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Scallopers report easy limits

Thousands of mask and snorkle-wearing scallop seekers have been busy collecting the tasty mollusks from grass beds located off Hernando, Homosassa, Taylor, Franklin, Gulf and Bay counties since the much-anticipated recreational season began July 1.

While the state’s “scallop survey” conducted in June showed numbers were down in Hernando, Homosassa/Crystal River, Steinhatchee and St. Marks (but up drastically in St. Joseph’s Bay), scallopers have reported no trouble scooping up limits off Steinhatchee, Keaton Beach and Crystal River.

Each year since 1994, state biologists survey 7-20 stations at 10-14 known scalloping areas. Surveys conducted just prior to the 2009 season off Homosassa and Steinhatchee indicated scallop numbers would be down.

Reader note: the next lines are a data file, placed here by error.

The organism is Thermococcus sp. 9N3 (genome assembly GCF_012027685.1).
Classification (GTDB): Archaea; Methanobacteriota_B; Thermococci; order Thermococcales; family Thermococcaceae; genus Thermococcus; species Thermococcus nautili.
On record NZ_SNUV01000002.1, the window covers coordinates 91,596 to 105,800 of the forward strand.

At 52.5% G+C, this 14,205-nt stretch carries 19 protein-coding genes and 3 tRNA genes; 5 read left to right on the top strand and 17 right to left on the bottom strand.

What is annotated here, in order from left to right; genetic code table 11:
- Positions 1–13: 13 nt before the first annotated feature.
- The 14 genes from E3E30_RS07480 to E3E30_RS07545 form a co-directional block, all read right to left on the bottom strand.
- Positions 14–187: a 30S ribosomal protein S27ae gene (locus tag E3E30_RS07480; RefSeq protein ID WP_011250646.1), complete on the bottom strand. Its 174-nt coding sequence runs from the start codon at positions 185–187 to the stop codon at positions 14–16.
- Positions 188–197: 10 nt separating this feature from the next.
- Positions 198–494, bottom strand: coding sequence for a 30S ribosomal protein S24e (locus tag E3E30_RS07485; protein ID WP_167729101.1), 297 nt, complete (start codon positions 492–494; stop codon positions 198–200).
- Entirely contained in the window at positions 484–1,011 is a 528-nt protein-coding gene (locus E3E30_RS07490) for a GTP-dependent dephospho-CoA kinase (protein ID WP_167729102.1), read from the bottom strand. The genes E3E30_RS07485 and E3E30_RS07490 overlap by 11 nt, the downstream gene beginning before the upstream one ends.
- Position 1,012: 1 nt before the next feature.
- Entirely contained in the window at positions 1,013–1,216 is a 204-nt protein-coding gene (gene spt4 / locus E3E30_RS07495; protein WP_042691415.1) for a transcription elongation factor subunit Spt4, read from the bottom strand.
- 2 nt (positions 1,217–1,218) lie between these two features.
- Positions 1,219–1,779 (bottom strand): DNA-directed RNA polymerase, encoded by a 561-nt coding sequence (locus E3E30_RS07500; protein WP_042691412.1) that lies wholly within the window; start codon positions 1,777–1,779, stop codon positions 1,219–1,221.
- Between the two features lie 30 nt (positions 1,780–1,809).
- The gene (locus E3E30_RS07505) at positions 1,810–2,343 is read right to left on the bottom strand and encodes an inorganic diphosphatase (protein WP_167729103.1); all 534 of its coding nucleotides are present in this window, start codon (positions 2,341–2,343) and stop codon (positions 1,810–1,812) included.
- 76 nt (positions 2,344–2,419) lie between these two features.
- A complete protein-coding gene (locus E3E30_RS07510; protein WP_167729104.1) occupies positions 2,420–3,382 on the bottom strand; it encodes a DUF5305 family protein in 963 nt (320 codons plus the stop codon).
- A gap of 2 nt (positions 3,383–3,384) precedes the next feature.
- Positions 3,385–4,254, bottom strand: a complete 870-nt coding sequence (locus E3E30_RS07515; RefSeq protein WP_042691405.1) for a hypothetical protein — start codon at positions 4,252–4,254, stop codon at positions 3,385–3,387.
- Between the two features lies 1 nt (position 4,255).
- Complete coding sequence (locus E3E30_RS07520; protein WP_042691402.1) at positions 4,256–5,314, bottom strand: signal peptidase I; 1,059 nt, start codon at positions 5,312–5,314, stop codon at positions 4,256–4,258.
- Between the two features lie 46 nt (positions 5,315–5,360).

However, all reports received by Woods ‘n Water indicate populations are again very good. Scallopers are easily collecting their daily limit of 2 gallons in the shell or 1 pint of meat per person. (No more than 10 gallons of whole scallops in the shell or 1/2 gallon of scallop meat may be on any vessel at any time).

Scallop season remains open through Sept. 10 on Florida’s Gulf coast from the west bank of Mexico Beach Canal in Bay County to the Pasco-Hernando line near Aripeka.

On a sad note, the FWC is investigating the death of a Dixie County teacher killed while scalloping off Steinhatchee July 17. Charles D. Sheppard, 60, was snorkeling southwest of Rocky Creek when he was struck by a 22-foot Hurricane deck boat with six adults and six children on board, all from Ocala.

Sheppard was pulled aboard and given first aid as he was rushed to a Steinhatchee marina, where he was pronounced dead by emergency crews after being cut by the boat’s propeller.

Initial reports indicate Sheppard was approximately 300 feet (the maximum legal distance) from his 15-foot boat (with a diver-down flag) when the accident occurred.